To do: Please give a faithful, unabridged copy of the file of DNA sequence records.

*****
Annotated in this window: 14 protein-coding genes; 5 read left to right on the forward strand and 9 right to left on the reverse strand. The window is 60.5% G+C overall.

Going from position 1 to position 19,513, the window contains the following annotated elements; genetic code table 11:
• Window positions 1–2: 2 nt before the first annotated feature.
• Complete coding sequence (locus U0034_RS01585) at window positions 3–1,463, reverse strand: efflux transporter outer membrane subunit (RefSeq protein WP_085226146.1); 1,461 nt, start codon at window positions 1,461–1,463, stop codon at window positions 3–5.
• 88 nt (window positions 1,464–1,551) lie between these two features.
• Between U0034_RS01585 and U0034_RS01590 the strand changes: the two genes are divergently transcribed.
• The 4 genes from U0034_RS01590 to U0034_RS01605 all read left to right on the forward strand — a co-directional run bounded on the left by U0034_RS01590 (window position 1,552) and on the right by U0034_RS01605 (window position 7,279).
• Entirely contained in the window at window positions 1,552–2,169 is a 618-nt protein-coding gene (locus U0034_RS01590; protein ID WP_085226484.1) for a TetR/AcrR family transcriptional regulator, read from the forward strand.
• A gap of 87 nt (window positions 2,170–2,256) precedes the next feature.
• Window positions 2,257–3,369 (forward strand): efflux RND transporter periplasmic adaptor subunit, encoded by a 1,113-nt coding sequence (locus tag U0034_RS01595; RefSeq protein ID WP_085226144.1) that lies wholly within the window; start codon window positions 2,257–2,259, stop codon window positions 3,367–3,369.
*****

Annotated in this window: 14 protein-coding genes; 5 read left to right on the forward strand and 9 right to left on the reverse strand. The window is 60.5% G+C overall.

Going from position 1 to position 19,513, the window contains the following annotated elements; genetic code table 11:
• Window positions 1–2: 2 nt before the first annotated feature.
• Complete coding sequence (locus U0034_RS01585) at window positions 3–1,463, reverse strand: efflux transporter outer membrane subunit (RefSeq protein WP_085226146.1); 1,461 nt, start codon at window positions 1,461–1,463, stop codon at window positions 3–5.
• 88 nt (window positions 1,464–1,551) lie between these two features.
• Between U0034_RS01585 and U0034_RS01590 the strand changes: the two genes are divergently transcribed.
• The 4 genes from U0034_RS01590 to U0034_RS01605 all read left to right on the forward strand — a co-directional run bounded on the left by U0034_RS01590 (window position 1,552) and on the right by U0034_RS01605 (window position 7,279).
• Entirely contained in the window at window positions 1,552–2,169 is a 618-nt protein-coding gene (locus U0034_RS01590; protein ID WP_085226484.1) for a TetR/AcrR family transcriptional regulator, read from the forward strand.
• A gap of 87 nt (window positions 2,170–2,256) precedes the next feature.
• Window positions 2,257–3,369 (forward strand): efflux RND transporter periplasmic adaptor subunit, encoded by a 1,113-nt coding sequence (locus tag U0034_RS01595; RefSeq protein ID WP_085226144.1) that lies wholly within the window; start codon window positions 2,257–2,259, stop codon window positions 3,367–3,369.